woah there, you are talking crazy talk.
a server means a lot of different things to a lot of different people. Is this a home server? small business server? or an enterprise server?
What OS do you intend to use? Win Home Server? Small Business Server? Some Linux distro?
Let's assume for a moment that this is a home server. That means that you will have at most gigabit Ethernet in the house which has a maximum theoretical bandwidth of 120MB/s, and a practical limit somewhere around 110MB/s. Most Pentium 4 processors with a basic onboard RAID controller can saturate that kind of bandwidth very easily, you do not need an i7 for this type of application. If you have more than 2-3 concurrent users on a home system then I would upgrade to a Pentium D or Core2Duo with a duel ethernet card installed to handle that extra load.
At any rate, disabling features in the Bios is not going to help you with power savings or overclocking. Keep all the power saving states active so that you are not running full tilt 24/7. The power will be there when you need it, and then let the poor thing rest when it can. If you are really desperate for that kind of processing power then you need to get off of home use hardware and look into a duel Xeon setup.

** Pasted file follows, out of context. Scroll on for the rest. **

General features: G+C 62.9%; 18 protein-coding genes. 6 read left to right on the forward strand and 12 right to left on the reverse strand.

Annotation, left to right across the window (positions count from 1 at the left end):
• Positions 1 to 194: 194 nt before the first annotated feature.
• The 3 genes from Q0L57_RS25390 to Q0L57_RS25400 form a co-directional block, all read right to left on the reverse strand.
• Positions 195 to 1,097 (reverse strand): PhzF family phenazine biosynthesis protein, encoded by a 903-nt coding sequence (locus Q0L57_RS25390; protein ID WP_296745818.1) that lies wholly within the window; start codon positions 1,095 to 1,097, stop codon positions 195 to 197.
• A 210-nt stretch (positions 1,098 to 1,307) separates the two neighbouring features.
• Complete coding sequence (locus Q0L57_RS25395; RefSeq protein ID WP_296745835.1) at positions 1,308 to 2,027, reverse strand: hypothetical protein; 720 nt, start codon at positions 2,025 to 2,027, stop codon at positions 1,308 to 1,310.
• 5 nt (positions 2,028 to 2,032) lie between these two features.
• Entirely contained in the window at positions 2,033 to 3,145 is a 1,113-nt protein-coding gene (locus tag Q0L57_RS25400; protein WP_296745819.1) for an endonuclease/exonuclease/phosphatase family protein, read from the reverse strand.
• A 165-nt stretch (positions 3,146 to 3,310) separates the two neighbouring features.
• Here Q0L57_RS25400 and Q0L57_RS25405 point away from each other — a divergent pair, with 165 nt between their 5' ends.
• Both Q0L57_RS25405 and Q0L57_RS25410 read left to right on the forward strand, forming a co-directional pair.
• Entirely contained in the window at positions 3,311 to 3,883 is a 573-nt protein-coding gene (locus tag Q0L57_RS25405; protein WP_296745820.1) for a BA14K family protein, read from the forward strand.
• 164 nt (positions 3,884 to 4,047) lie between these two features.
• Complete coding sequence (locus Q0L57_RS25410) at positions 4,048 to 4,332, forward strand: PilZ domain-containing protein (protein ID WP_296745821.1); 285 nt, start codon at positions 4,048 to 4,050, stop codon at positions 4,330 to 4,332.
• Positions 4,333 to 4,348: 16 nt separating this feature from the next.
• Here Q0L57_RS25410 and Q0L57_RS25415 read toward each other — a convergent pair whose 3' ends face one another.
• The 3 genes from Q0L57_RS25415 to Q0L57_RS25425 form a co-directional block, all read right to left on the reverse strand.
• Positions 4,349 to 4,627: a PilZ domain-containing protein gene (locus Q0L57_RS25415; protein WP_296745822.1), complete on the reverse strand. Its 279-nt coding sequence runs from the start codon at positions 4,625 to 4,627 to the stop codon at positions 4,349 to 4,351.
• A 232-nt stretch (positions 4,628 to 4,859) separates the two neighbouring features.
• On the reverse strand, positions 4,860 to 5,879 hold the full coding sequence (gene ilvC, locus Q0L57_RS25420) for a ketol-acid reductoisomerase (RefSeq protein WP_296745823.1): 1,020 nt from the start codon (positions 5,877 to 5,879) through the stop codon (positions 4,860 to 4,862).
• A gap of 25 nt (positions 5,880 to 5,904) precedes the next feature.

CaedenV; Xenserver or esxi...
the reason i wanted it full throttle is beacause of the virtual machines. i didnt want no speedstep or C-states to bring down the cpu power. remember that these are virtual machines... the vm might be getting a translation of the CPU and not seeing the real thing; for example under xenserver i have windows 7 installed. if i launch CPUz it reports a plain Pentium cpu although under specs it does list it as a core i-7 and under core speed it shows 3400mhz.
still though i think you have a good point. i'll re-enable the C-states but i probably will leave the speedstep turned off.